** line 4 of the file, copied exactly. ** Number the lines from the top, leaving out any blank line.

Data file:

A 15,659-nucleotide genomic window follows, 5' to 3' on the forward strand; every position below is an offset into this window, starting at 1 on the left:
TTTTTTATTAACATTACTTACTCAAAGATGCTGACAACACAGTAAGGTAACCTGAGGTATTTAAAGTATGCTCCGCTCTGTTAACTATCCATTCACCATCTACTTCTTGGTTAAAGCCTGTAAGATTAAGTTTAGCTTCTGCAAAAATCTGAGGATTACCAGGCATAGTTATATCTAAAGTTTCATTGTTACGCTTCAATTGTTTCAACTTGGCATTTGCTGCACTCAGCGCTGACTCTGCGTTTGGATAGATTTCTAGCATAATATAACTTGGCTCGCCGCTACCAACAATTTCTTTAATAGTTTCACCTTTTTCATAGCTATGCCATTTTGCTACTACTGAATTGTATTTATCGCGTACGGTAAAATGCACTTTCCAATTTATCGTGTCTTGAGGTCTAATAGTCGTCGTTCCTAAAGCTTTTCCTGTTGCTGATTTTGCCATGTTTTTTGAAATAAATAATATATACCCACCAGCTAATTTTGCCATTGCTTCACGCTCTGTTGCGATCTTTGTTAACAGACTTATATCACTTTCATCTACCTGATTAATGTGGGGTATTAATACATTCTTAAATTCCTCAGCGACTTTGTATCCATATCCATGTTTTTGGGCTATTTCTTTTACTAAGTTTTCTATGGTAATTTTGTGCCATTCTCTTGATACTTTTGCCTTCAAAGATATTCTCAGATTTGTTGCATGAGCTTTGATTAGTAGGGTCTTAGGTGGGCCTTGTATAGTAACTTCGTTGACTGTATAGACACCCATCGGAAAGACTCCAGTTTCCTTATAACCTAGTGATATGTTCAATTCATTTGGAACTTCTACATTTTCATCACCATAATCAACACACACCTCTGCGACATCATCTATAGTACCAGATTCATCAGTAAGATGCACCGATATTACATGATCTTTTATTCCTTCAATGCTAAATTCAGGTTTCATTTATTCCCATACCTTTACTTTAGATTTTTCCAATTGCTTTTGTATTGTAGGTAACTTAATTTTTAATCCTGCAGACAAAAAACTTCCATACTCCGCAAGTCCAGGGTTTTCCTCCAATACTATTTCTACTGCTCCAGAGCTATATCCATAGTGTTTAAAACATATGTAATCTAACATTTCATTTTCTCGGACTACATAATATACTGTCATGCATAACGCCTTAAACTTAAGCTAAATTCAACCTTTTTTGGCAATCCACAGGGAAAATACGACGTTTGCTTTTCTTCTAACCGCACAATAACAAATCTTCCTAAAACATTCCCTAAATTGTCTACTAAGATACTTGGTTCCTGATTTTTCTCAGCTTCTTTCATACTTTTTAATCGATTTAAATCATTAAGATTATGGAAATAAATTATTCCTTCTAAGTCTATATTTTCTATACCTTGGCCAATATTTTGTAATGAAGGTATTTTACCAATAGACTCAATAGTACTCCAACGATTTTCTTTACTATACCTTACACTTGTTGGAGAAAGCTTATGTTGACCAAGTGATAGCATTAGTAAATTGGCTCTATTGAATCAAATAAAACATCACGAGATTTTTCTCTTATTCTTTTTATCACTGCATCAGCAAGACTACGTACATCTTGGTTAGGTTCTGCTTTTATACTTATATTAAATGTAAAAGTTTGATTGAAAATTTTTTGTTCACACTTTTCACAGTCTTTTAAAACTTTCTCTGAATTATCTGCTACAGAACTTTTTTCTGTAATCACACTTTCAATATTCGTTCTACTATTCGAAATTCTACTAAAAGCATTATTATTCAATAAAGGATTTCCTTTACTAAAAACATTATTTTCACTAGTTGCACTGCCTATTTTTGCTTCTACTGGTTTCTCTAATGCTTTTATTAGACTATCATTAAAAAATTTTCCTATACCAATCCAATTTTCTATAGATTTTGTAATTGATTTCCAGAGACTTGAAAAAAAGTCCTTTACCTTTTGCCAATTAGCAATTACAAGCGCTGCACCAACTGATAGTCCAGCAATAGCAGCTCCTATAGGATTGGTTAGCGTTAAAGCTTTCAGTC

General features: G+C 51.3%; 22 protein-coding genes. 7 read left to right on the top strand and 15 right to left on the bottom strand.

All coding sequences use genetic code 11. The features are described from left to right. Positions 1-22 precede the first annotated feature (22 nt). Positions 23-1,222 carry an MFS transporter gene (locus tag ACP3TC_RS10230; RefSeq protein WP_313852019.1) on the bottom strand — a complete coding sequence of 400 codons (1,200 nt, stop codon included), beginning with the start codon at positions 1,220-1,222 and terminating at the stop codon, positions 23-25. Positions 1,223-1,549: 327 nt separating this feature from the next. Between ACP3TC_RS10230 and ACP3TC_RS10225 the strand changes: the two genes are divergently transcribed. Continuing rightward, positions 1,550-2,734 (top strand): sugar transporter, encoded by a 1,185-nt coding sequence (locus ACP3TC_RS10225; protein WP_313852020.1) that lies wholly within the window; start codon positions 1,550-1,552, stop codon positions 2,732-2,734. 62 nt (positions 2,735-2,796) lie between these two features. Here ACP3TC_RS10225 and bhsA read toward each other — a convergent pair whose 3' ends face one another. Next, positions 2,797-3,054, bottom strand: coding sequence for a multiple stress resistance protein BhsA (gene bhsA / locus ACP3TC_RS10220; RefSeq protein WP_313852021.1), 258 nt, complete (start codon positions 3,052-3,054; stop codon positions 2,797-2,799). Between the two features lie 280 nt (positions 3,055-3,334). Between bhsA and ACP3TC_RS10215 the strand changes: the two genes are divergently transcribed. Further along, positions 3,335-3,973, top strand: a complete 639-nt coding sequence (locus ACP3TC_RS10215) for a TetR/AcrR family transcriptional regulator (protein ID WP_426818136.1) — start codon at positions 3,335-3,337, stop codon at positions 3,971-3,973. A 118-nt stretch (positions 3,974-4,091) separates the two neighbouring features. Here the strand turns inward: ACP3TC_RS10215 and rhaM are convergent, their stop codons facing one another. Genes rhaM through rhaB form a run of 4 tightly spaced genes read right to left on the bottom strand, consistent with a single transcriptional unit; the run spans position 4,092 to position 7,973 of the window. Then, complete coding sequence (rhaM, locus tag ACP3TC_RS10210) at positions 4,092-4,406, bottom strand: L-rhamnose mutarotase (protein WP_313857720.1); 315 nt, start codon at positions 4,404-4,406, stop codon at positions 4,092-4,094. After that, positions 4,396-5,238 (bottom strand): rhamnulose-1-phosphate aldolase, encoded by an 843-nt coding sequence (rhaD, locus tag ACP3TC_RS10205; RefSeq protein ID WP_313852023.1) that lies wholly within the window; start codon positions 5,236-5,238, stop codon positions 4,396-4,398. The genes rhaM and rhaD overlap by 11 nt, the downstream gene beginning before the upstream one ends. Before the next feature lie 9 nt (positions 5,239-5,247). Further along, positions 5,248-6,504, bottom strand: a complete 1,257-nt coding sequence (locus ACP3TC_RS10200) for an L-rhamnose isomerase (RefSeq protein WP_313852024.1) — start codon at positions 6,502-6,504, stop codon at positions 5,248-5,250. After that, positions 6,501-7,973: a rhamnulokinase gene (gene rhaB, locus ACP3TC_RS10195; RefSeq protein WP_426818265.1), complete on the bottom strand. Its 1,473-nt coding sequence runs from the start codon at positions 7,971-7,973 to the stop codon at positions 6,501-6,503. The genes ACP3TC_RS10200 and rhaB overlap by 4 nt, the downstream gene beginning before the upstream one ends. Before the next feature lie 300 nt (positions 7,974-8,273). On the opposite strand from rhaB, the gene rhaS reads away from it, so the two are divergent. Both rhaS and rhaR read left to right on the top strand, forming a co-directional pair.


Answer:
All coding sequences use genetic code 11. The features are described from left to right. Positions 1-22 precede the first annotated feature (22 nt). Positions 23-1,222 carry an MFS transporter gene (locus tag ACP3TC_RS10230; RefSeq protein WP_313852019.1) on the bottom strand — a complete coding sequence of 400 codons (1,200 nt, stop codon included), beginning with the start codon at positions 1,220-1,222 and terminating at the stop codon, positions 23-25. Positions 1,223-1,549: 327 nt separating this feature from the next. Between ACP3TC_RS10230 and ACP3TC_RS10225 the strand changes: the two genes are divergently transcribed. Continuing rightward, positions 1,550-2,734 (top strand): sugar transporter, encoded by a 1,185-nt coding sequence (locus ACP3TC_RS10225; protein WP_313852020.1) that lies wholly within the window; start codon positions 1,550-1,552, stop codon positions 2,732-2,734. 62 nt (positions 2,735-2,796) lie between these two features. Here ACP3TC_RS10225 and bhsA read toward each other — a convergent pair whose 3' ends face one another. Next, positions 2,797-3,054, bottom strand: coding sequence for a multiple stress resistance protein BhsA (gene bhsA / locus ACP3TC_RS10220; RefSeq protein WP_313852021.1), 258 nt, complete (start codon positions 3,052-3,054; stop codon positions 2,797-2,799). Between the two features lie 280 nt (positions 3,055-3,334). Between bhsA and ACP3TC_RS10215 the strand changes: the two genes are divergently transcribed. Further along, positions 3,335-3,973, top strand: a complete 639-nt coding sequence (locus ACP3TC_RS10215) for a TetR/AcrR family transcriptional regulator (protein ID WP_426818136.1) — start codon at positions 3,335-3,337, stop codon at positions 3,971-3,973. A 118-nt stretch (positions 3,974-4,091) separates the two neighbouring features. Here the strand turns inward: ACP3TC_RS10215 and rhaM are convergent, their stop codons facing one another. Genes rhaM through rhaB form a run of 4 tightly spaced genes read right to left on the bottom strand, consistent with a single transcriptional unit; the run spans position 4,092 to position 7,973 of the window. Then, complete coding sequence (rhaM, locus tag ACP3TC_RS10210) at positions 4,092-4,406, bottom strand: L-rhamnose mutarotase (protein WP_313857720.1); 315 nt, start codon at positions 4,404-4,406, stop codon at positions 4,092-4,094. After that, positions 4,396-5,238 (bottom strand): rhamnulose-1-phosphate aldolase, encoded by an 843-nt coding sequence (rhaD, locus tag ACP3TC_RS10205; RefSeq protein ID WP_313852023.1) that lies wholly within the window; start codon positions 5,236-5,238, stop codon positions 4,396-4,398. The genes rhaM and rhaD overlap by 11 nt, the downstream gene beginning before the upstream one ends. Before the next feature lie 9 nt (positions 5,239-5,247). Further along, positions 5,248-6,504, bottom strand: a complete 1,257-nt coding sequence (locus ACP3TC_RS10200) for an L-rhamnose isomerase (RefSeq protein WP_313852024.1) — start codon at positions 6,502-6,504, stop codon at positions 5,248-5,250. After that, positions 6,501-7,973: a rhamnulokinase gene (gene rhaB, locus ACP3TC_RS10195; RefSeq protein WP_426818265.1), complete on the bottom strand. Its 1,473-nt coding sequence runs from the start codon at positions 7,971-7,973 to the stop codon at positions 6,501-6,503. The genes ACP3TC_RS10200 and rhaB overlap by 4 nt, the downstream gene beginning before the upstream one ends. Before the next feature lie 300 nt (positions 7,974-8,273). On the opposite strand from rhaB, the gene rhaS reads away from it, so the two are divergent. Both rhaS and rhaR read left to right on the top strand, forming a co-directional pair.